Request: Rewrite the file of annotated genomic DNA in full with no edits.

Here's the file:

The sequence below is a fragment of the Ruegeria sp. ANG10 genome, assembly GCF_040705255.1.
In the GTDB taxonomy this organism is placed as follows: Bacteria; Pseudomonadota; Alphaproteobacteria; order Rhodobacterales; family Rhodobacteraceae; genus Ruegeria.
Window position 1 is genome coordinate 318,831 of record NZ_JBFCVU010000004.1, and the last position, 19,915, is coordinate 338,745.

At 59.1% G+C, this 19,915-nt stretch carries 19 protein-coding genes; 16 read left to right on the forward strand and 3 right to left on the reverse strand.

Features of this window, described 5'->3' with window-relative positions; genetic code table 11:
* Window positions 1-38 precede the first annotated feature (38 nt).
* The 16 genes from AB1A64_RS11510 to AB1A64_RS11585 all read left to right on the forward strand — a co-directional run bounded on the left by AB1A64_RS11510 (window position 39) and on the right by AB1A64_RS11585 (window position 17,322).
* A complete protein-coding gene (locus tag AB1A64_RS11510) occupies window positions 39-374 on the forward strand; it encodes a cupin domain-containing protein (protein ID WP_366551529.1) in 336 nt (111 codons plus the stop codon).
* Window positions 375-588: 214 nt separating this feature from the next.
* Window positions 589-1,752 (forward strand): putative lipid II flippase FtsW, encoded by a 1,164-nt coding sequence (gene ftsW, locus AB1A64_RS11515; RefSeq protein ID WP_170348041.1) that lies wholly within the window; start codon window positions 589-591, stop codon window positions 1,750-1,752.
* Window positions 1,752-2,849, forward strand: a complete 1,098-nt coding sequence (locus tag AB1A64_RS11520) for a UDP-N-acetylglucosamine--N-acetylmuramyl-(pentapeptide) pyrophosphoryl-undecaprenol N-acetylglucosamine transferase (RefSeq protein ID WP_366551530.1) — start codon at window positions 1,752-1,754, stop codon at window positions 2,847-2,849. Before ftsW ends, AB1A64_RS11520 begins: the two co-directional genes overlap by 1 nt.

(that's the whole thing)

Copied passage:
The sequence below is a fragment of the Ruegeria sp. ANG10 genome, assembly GCF_040705255.1.
In the GTDB taxonomy this organism is placed as follows: Bacteria; Pseudomonadota; Alphaproteobacteria; order Rhodobacterales; family Rhodobacteraceae; genus Ruegeria.
Window position 1 is genome coordinate 318,831 of record NZ_JBFCVU010000004.1, and the last position, 19,915, is coordinate 338,745.

At 59.1% G+C, this 19,915-nt stretch carries 19 protein-coding genes; 16 read left to right on the forward strand and 3 right to left on the reverse strand.

Features of this window, described 5'->3' with window-relative positions; genetic code table 11:
* Window positions 1-38 precede the first annotated feature (38 nt).
* The 16 genes from AB1A64_RS11510 to AB1A64_RS11585 all read left to right on the forward strand — a co-directional run bounded on the left by AB1A64_RS11510 (window position 39) and on the right by AB1A64_RS11585 (window position 17,322).
* A complete protein-coding gene (locus tag AB1A64_RS11510) occupies window positions 39-374 on the forward strand; it encodes a cupin domain-containing protein (protein ID WP_366551529.1) in 336 nt (111 codons plus the stop codon).
* Window positions 375-588: 214 nt separating this feature from the next.
* Window positions 589-1,752 (forward strand): putative lipid II flippase FtsW, encoded by a 1,164-nt coding sequence (gene ftsW, locus AB1A64_RS11515; RefSeq protein ID WP_170348041.1) that lies wholly within the window; start codon window positions 589-591, stop codon window positions 1,750-1,752.
* Window positions 1,752-2,849, forward strand: a complete 1,098-nt coding sequence (locus tag AB1A64_RS11520) for a UDP-N-acetylglucosamine--N-acetylmuramyl-(pentapeptide) pyrophosphoryl-undecaprenol N-acetylglucosamine transferase (RefSeq protein ID WP_366551530.1) — start codon at window positions 1,752-1,754, stop codon at window positions 2,847-2,849. Before ftsW ends, AB1A64_RS11520 begins: the two co-directional genes overlap by 1 nt.